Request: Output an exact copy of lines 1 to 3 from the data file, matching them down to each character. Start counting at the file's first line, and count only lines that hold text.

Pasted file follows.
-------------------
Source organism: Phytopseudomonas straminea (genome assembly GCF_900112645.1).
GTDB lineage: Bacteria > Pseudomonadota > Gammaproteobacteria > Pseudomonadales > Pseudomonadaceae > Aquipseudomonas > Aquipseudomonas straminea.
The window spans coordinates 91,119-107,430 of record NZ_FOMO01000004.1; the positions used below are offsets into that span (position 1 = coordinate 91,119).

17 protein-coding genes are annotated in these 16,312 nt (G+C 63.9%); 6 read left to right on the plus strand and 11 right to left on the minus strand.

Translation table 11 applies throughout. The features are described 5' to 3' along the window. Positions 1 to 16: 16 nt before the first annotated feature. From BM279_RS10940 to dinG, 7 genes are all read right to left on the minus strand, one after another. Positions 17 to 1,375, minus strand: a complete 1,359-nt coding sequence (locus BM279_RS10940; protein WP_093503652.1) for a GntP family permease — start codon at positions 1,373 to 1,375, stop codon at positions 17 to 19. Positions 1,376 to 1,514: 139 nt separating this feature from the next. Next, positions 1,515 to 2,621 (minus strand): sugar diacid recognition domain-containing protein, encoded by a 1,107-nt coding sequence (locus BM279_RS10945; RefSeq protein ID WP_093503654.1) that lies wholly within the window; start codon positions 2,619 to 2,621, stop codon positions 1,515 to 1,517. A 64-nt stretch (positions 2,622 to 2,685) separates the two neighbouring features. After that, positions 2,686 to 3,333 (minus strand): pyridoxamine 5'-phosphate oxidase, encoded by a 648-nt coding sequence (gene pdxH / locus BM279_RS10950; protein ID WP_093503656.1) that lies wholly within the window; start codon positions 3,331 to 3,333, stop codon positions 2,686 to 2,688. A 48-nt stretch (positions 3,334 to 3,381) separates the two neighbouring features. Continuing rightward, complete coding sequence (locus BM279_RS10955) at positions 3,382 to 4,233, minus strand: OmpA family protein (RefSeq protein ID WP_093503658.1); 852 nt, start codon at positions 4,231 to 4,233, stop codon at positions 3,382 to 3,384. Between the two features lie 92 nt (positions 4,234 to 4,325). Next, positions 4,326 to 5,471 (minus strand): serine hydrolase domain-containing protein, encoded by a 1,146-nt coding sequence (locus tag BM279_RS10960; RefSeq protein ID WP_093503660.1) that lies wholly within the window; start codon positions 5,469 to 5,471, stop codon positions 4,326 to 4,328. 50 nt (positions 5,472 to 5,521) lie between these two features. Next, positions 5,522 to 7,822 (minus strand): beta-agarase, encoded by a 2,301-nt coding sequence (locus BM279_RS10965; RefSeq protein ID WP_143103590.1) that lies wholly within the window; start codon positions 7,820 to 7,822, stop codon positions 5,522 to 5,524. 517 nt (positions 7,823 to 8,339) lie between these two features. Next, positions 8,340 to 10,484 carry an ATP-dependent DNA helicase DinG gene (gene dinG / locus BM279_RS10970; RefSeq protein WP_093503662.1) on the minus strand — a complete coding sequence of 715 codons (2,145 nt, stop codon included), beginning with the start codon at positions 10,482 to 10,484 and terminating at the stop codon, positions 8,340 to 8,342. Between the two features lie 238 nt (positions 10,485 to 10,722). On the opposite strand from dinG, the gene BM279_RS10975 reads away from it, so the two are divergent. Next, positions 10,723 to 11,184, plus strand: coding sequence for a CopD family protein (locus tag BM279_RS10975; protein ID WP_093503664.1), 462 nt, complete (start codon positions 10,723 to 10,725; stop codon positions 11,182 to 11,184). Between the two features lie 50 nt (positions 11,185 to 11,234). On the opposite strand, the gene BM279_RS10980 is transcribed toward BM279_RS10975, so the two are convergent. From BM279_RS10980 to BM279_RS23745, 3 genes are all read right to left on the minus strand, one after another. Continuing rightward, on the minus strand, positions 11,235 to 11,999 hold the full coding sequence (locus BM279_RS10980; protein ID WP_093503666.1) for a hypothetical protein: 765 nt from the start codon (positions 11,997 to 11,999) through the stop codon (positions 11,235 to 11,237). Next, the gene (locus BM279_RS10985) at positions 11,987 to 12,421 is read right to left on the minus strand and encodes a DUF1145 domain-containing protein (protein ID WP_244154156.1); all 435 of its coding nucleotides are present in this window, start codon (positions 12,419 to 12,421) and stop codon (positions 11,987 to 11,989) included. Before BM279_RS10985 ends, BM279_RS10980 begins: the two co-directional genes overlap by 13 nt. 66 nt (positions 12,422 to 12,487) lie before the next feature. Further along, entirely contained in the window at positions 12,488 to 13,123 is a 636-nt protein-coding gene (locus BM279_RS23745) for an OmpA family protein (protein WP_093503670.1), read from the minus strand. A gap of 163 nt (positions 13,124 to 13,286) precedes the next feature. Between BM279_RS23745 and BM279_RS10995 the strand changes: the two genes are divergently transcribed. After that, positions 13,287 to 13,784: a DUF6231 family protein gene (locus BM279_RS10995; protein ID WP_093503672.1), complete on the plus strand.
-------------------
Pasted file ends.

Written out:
Source organism: Phytopseudomonas straminea (genome assembly GCF_900112645.1).
GTDB lineage: Bacteria > Pseudomonadota > Gammaproteobacteria > Pseudomonadales > Pseudomonadaceae > Aquipseudomonas > Aquipseudomonas straminea.
The window spans coordinates 91,119-107,430 of record NZ_FOMO01000004.1; the positions used below are offsets into that span (position 1 = coordinate 91,119).